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Perrotto: Andrew McCutchen Not Expected to be ‘Hood Ornament’

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Andrew McCutchen, Pittsburgh Pirates

Ben Cherington knew that Andrew McCutchen was a popular player.

Yet Cherington, the Pittsburgh Pirates general manager, didn’t quite understand the love affair the fans had with McCutchen until signing the veteran outfielder/designated hitter as a free agent in January.

Returning to the Pirates after a five-year absence, McCutchen was moved to tears when he stepped into the batter’s box for the first time to a lengthy standing ovation in last season’s home opener. The PNC Park crowd couldn’t have been happier to see McCutchen back with the hometown team.

However, what made McCutchen’s reunion unique is how the fans reacted throughout the season. Even until McCutchen partially tore his left Achilles tendon on Sept. 4 to end his season, there was a buzz in the ballpark every time he walked into the batter’s box.

Cherington arrived in Pittsburgh following the 2019 season a little more than 1.5 years after former GM Neal Huntington traded McCutchen to the San Francisco Giants for outfielder Bryan Reynolds and reliever Kyle Crick.

Thus, Cherington wasn’t around when McCutchen was winning the National League MVP award in 2013 during a run of five straight All-Star Game appearances. Cherington didn’t get to see up close how McCutchen helped transform the Pirates from an MLB-record 20 consecutive losing seasons from 1993-2012 to three consecutive postseason appearances from 2013-15.

“I didn’t know what to expect,” Cherington said about how the fans received McCutchen’s return. “I anticipated it would be a good reaction. I wasn’t here before. I probably didn’t fully understand the relationship between Andrew and the city and the team. The reaction probably exceeded my expectations, really. It never really felt like it cooled off.

“A large part of that is because of who Andrew is, but a large part of that is he kept playing well. Kept actually helping the team, helping the team win games. It’s easy for that reaction to stay positive when that’s happening.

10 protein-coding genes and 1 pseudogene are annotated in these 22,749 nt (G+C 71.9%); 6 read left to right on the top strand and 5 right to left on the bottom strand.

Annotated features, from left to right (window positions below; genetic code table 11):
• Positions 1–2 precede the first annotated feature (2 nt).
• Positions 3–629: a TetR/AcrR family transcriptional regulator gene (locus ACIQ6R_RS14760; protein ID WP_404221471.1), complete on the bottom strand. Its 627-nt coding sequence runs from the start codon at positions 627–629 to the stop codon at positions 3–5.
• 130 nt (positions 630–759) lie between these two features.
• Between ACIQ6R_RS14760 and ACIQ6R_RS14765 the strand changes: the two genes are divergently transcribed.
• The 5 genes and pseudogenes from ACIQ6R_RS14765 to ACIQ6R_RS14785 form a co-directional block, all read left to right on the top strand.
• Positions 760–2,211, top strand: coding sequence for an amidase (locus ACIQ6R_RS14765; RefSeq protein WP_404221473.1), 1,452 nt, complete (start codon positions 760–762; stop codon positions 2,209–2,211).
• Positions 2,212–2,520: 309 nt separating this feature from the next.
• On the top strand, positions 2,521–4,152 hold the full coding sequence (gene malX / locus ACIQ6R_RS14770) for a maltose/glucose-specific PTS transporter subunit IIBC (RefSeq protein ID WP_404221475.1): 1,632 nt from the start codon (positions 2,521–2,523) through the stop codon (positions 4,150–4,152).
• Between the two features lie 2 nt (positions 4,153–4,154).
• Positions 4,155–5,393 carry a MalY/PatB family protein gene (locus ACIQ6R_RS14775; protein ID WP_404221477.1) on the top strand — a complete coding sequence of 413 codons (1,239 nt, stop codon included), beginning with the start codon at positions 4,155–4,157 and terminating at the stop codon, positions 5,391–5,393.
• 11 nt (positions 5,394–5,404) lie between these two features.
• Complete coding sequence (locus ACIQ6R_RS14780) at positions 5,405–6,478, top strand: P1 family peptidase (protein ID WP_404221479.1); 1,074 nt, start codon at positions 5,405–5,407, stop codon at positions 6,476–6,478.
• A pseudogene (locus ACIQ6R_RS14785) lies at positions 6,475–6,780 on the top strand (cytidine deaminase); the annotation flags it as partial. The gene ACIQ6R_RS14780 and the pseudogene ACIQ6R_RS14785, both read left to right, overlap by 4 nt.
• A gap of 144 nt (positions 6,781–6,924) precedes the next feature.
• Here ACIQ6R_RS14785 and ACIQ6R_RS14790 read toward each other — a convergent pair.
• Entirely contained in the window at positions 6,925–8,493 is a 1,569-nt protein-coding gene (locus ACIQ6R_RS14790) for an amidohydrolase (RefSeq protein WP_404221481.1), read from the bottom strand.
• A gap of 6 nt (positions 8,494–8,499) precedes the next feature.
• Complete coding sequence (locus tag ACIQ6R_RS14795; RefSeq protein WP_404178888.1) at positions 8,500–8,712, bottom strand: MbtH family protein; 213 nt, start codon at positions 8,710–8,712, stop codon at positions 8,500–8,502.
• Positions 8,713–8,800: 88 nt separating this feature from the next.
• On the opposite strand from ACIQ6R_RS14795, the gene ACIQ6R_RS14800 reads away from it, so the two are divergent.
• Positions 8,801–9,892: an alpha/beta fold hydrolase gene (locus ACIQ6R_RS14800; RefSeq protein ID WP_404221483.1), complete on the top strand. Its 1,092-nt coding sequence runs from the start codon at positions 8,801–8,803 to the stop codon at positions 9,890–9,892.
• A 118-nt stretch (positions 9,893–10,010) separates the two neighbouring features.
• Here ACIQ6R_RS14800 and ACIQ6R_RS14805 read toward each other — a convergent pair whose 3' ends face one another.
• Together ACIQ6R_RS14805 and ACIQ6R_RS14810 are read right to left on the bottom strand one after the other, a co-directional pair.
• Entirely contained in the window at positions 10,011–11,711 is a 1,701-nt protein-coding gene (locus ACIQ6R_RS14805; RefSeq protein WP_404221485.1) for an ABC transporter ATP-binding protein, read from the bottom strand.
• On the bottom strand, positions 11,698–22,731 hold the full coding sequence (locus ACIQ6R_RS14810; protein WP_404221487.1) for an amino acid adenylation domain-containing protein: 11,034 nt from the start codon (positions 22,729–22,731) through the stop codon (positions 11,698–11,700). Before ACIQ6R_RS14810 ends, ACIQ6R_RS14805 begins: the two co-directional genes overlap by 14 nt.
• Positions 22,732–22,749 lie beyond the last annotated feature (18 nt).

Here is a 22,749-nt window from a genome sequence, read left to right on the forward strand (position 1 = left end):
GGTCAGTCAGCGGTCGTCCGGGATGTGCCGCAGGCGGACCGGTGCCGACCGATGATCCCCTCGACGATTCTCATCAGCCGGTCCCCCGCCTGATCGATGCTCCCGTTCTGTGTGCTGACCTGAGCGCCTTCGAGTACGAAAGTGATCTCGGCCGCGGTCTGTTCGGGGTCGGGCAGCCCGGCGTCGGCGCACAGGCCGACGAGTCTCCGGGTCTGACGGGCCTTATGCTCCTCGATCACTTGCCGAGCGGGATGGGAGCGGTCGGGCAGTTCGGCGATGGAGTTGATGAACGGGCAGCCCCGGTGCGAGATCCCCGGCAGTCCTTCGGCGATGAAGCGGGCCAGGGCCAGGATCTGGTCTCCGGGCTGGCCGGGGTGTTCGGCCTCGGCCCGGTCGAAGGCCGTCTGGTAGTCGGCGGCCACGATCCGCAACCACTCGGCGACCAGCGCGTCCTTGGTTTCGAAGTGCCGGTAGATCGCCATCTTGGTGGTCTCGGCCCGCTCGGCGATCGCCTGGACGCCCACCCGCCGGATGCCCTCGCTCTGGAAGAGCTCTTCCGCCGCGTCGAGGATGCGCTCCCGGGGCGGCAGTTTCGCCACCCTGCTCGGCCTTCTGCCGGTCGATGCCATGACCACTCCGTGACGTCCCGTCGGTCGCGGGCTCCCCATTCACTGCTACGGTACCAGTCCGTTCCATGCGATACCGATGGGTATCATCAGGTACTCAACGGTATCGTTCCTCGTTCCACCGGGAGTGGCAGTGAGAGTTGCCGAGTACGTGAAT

McCutchen did indeed have a productive season, hitting .256/.378/.397 in 112 games with 12 home runs and 11 stolen bases. It certainly wasn’t the type of performance that made McCutchen the MVP 10 years earlier but solid for a player who turned 37 a little more than a week after the season ended.

McCutchen also helped the Pirates at the gate as their season attendance rose more than 373,000 over 2022.

However, Cherington was quick to point out on Wednesday that the Pirates aren’t bringing McCutchen back on another one-year, $5-million contract just to sell some extra tickets. They believe he can again be a productive player in 2024.

“I think it’s important to emphasize that the conversation last offseason with Andrew is the same conversation this offseason,” Cherington said. “He doesn’t want to be a Pirate to be a hood ornament. He wants to be a Pirate because he wants to be a part of the team win more games and help us get to that more competitive stage as quickly as he can. That’s his sole focus at this point in his career.”

McCutchen emphasized the Pirates’ need to contend next season during his teleconference with reporters.

He quickly shot down the idea that he might retire after the 2024 season and said he thought he could play for at least two more years. So, don’t make plans for a farewell tour next summer.

“For me I’m not going around declaring this is my final year, it’s my last year,” McCutchen said. “A lot of times guys may say that who are in the end of a contract like Miguel Cabrera making his last $20 million or however much he’s making, being 40 years old and nobody’s going to pick him up and you kind of segue into retirement.

“For me, I feel there is more in there, there’s more that I can do. I can still go out and perform at a high level. I feel like I can help my team, help my club any way that I can. It’s not like I’m just sitting at the backend (of his career). I just feel like there’s more. I also am the type of person who doesn’t like to put pressure on myself. I think it you say this is it, this is the end, you’re putting pressure on yourself to go out there and try to do more, try to perform, instead of just enjoying it as much as I can.”

The Pirates went 76-86 last season – a 14-win improvement over 2022 — and McCutchen received a huge amount of adulation. It’s fun to imagine what would happen if he could lift the franchise back into contention.

John Perrotto is a columnist for Pittsburgh Baseball Now and has covered the Pittsburgh Pirates and MLB since 1988.

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